Why Won’t My Cat Eat?
1. Problems with the Food
Problems with your cat’s food are one of the main reasons the animal sticks his nose up whenever you try to feed him. And it’s important to note that your cat’s perception of ‘bad food’ may not necessarily be the same as yours.
Your cat may refuse to eat his food because of a new flavor. Food rejection may also result from unfamiliar food color, unpleasant food shape and texture, or a new food type.
For instance, if your cat is used to dry food, he may express aversions to canned foods. Similarly, the animal may reject seafood if he’s used to consuming beef or poultry products.
Lastly, almost all cats will decline food that has gone bad. And as you may already know, these animals are incredibly gifted at sniffing out rancid foods.
2. Problems with the Food Bowl
Your cat’s food may be perfectly alright. But there could be something amiss with the bowl.
Cats are notorious for being extremely clean. A subtle speck of dirt on their food bowl might be all it takes to turn them away.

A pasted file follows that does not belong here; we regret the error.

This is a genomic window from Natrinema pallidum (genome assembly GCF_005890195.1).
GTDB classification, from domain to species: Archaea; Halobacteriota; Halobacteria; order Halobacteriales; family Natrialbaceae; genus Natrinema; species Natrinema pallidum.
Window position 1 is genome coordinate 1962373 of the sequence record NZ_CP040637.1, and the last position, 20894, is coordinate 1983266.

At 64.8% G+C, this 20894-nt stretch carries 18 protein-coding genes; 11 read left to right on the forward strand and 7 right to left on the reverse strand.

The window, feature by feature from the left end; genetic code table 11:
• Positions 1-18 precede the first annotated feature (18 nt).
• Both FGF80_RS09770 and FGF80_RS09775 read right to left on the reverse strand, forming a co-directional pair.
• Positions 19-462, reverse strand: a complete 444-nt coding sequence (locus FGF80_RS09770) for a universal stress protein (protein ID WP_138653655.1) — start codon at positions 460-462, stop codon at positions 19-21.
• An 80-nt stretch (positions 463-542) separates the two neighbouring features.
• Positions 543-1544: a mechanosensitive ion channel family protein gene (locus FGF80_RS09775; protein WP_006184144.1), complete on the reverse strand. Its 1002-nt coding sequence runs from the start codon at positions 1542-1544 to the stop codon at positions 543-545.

Cats are remarkably picky too. They may choose to ignore their food due to the shape, size, depth, and even color of their bowl.
Deeper and smaller food bowls are especially a big problem because of their ability to irritate a cat’s sensitive whiskers.
3. Problems with the Feeding Routine
Changes in a cat’s feeding routine will almost always cause a temporary loss of food interest.
These changes include adjusting the feeding hours, changing the feeding spots, and even replacing the food bowl.
Remember that cats are habitual creatures who prefer to have their routines maintained at all times.
4. Health Issues
Refusal to eat could also emanate from certain underlying health issues.
Any condition that causes pain while chewing food will likely make your cat reject his food. The same is true for diseases that cause abdominal discomfort, nausea, and inappetence. Examples include;
• Oral sores, tender gums, or painful teeth
• Digestive system diseases like acid reflux, gastric tumors, constipation, irritable bowel syndrome (IBS), and pancreatitis
• Foreign bodies causing gastrointestinal blockage, such as hairballs
• Respiratory infections like asthma
• Stress and anxiety disorders, such as separation anxiety
• Organ diseases, such as liver and kidney disease
5. Other Factors
The following are additional reasons why your cat may lose interest in his food;